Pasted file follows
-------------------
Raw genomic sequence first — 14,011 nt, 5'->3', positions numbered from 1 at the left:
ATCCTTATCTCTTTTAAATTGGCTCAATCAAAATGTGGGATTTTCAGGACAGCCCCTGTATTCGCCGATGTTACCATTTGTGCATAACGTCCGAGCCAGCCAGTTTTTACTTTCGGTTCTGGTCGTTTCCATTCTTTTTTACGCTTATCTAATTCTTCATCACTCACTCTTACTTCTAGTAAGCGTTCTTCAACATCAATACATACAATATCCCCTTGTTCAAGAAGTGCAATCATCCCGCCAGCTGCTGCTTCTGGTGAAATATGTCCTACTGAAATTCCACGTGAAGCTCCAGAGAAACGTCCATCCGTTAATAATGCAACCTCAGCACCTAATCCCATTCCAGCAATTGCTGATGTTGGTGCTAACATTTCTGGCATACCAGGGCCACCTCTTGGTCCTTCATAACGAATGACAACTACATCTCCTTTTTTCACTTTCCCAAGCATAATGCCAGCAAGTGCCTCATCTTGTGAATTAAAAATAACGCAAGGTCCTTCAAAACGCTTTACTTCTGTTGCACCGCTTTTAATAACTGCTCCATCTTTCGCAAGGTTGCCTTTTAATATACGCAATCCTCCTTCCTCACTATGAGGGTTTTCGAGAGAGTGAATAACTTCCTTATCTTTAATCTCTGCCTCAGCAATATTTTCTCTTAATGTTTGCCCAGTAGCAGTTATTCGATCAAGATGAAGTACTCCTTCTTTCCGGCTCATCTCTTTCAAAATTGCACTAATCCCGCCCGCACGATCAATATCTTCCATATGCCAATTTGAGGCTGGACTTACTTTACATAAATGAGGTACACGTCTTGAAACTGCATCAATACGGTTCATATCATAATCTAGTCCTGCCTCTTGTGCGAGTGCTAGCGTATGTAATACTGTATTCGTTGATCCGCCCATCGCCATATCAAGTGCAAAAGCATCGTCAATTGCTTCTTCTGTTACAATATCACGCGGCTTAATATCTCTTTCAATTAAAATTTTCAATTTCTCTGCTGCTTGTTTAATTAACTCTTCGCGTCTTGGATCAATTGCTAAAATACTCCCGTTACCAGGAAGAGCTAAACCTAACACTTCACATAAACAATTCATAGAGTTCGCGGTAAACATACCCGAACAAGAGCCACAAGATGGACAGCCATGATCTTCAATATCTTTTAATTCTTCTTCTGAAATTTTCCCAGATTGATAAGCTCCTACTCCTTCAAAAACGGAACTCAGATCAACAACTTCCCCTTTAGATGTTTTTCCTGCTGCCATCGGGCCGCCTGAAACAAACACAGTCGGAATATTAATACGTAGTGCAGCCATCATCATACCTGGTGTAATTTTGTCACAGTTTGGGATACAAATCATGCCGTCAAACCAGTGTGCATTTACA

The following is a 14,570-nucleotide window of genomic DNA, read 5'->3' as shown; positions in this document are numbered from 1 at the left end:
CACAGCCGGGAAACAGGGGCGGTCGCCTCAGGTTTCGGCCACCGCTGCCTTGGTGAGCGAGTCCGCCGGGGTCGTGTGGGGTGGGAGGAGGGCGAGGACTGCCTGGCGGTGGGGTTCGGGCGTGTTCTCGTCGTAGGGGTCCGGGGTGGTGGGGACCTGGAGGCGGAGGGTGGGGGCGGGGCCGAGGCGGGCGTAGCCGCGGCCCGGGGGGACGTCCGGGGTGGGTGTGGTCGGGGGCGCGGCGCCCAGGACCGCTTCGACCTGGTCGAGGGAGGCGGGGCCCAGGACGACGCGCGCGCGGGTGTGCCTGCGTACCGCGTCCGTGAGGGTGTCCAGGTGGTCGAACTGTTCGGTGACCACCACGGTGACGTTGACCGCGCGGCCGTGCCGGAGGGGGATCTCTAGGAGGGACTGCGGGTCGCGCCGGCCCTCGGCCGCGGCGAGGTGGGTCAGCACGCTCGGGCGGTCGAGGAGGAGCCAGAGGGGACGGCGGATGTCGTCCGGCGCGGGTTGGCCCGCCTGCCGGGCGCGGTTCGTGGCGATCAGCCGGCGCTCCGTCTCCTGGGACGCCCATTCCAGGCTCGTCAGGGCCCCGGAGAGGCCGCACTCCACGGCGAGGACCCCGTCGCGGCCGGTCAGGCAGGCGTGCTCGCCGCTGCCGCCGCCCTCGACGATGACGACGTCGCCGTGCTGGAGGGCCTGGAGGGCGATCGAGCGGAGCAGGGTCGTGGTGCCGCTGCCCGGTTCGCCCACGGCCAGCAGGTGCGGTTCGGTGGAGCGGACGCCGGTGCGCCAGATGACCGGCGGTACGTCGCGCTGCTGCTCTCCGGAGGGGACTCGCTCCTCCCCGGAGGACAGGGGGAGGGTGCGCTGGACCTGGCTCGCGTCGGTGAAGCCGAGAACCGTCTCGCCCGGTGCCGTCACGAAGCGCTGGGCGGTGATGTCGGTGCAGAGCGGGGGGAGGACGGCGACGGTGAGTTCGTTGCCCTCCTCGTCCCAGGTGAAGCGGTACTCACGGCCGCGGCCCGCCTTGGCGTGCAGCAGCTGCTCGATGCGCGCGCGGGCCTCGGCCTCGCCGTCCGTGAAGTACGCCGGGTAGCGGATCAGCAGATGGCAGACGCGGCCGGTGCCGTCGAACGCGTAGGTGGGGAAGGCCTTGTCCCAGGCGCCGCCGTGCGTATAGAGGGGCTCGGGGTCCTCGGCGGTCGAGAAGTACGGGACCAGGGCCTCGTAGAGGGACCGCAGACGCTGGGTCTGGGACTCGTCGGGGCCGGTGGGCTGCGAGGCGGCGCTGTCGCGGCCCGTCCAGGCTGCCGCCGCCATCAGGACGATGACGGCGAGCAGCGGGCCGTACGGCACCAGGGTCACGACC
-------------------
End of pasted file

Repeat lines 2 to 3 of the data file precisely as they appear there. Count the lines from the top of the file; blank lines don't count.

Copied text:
ATCCTTATCTCTTTTAAATTGGCTCAATCAAAATGTGGGATTTTCAGGACAGCCCCTGTATTCGCCGATGTTACCATTTGTGCATAACGTCCGAGCCAGCCAGTTTTTACTTTCGGTTCTGGTCGTTTCCATTCTTTTTTACGCTTATCTAATTCTTCATCACTCACTCTTACTTCTAGTAAGCGTTCTTCAACATCAATACATACAATATCCCCTTGTTCAAGAAGTGCAATCATCCCGCCAGCTGCTGCTTCTGGTGAAATATGTCCTACTGAAATTCCACGTGAAGCTCCAGAGAAACGTCCATCCGTTAATAATGCAACCTCAGCACCTAATCCCATTCCAGCAATTGCTGATGTTGGTGCTAACATTTCTGGCATACCAGGGCCACCTCTTGGTCCTTCATAACGAATGACAACTACATCTCCTTTTTTCACTTTCCCAAGCATAATGCCAGCAAGTGCCTCATCTTGTGAATTAAAAATAACGCAAGGTCCTTCAAAACGCTTTACTTCTGTTGCACCGCTTTTAATAACTGCTCCATCTTTCGCAAGGTTGCCTTTTAATATACGCAATCCTCCTTCCTCACTATGAGGGTTTTCGAGAGAGTGAATAACTTCCTTATCTTTAATCTCTGCCTCAGCAATATTTTCTCTTAATGTTTGCCCAGTAGCAGTTATTCGATCAAGATGAAGTACTCCTTCTTTCCGGCTCATCTCTTTCAAAATTGCACTAATCCCGCCCGCACGATCAATATCTTCCATATGCCAATTTGAGGCTGGACTTACTTTACATAAATGAGGTACACGTCTTGAAACTGCATCAATACGGTTCATATCATAATCTAGTCCTGCCTCTTGTGCGAGTGCTAGCGTATGTAATACTGTATTCGTTGATCCGCCCATCGCCATATCAAGTGCAAAAGCATCGTCAATTGCTTCTTCTGTTACAATATCACGCGGCTTAATATCTCTTTCAATTAAAATTTTCAATTTCTCTGCTGCTTGTTTAATTAACTCTTCGCGTCTTGGATCAATTGCTAAAATACTCCCGTTACCAGGAAGAGCTAAACCTAACACTTCACATAAACAATTCATAGAGTTCGCGGTAAACATACCCGAACAAGAGCCACAAGATGGACAGCCATGATCTTCAATATCTTTTAATTCTTCTTCTGAAATTTTCCCAGATTGATAAGCTCCTACTCCTTCAAAAACGGAACTCAGATCAACAACTTCCCCTTTAGATGTTTTTCCTGCTGCCATCGGGCCGCCTGAAACAAACACAGTCGGAATATTAATACGTAGTGCAGCCATCATCATACCTGGTGTAATTTTGTCACAGTTTGGGATACAAATCATGCCGTCAAACCAGTGTGCATTTACA

The following is a 14,570-nucleotide window of genomic DNA, read 5'->3' as shown; positions in this document are numbered from 1 at the left end: